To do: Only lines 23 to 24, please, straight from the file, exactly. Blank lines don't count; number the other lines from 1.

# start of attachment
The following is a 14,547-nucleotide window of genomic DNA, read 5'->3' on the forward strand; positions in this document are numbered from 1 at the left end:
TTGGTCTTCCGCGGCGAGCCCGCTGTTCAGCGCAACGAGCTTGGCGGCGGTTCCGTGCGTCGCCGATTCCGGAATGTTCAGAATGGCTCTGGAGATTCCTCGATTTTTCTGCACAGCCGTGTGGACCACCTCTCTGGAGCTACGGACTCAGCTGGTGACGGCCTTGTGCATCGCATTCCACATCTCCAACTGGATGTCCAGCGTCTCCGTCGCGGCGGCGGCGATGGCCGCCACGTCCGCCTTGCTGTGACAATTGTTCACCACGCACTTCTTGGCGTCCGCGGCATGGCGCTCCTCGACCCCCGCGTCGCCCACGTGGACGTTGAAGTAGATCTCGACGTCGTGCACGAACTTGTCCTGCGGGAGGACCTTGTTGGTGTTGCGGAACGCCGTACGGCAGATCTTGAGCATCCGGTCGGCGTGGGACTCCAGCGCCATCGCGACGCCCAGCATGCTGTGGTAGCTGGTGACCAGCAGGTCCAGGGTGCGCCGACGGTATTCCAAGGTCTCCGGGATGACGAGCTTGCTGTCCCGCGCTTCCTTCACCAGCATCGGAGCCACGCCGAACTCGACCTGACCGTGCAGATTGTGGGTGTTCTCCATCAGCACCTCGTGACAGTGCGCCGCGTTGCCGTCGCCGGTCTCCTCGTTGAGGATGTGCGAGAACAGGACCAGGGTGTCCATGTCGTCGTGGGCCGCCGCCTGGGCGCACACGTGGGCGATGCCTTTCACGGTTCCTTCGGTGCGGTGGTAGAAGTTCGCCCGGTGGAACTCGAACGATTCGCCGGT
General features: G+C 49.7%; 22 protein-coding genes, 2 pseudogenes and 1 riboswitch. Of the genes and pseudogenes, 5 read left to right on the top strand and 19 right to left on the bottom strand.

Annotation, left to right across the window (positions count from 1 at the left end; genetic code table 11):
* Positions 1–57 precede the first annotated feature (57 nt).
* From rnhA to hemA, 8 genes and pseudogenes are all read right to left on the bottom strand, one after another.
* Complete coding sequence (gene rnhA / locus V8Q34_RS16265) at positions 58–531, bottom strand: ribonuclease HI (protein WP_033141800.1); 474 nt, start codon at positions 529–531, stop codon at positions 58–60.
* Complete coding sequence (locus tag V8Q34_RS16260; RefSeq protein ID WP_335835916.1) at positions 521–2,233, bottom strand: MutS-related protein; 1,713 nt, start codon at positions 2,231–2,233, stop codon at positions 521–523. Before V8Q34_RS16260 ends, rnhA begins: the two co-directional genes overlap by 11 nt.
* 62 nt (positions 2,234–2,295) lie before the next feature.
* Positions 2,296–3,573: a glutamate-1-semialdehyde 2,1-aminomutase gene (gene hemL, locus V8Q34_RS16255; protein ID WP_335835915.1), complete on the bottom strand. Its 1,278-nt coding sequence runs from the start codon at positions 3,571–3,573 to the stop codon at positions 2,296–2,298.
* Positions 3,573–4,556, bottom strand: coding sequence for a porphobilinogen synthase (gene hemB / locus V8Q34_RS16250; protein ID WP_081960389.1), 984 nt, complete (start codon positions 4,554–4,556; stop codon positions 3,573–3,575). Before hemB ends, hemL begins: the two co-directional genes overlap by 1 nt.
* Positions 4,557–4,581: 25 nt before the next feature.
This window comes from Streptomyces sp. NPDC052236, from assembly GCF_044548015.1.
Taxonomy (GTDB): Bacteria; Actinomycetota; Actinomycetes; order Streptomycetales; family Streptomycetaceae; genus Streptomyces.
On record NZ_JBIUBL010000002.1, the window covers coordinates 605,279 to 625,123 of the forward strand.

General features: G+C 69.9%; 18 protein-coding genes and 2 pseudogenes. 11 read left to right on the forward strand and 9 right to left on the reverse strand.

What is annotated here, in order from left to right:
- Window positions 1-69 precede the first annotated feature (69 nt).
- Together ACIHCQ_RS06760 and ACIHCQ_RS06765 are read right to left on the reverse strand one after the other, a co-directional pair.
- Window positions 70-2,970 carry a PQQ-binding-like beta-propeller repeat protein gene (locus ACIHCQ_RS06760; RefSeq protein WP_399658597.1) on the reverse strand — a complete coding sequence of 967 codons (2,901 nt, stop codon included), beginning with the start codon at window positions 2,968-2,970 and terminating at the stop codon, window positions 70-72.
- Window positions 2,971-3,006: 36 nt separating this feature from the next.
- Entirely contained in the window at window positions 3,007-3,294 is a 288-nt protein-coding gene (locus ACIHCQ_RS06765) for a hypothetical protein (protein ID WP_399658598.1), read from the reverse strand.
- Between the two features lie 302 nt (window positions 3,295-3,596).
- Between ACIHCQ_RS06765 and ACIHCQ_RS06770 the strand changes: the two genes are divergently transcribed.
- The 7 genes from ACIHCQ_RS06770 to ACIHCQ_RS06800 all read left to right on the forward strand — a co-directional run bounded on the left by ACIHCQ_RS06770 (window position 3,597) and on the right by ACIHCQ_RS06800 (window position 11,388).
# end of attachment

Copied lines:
- Between the two features lie 302 nt (window positions 3,295-3,596).
- Between ACIHCQ_RS06765 and ACIHCQ_RS06770 the strand changes: the two genes are divergently transcribed.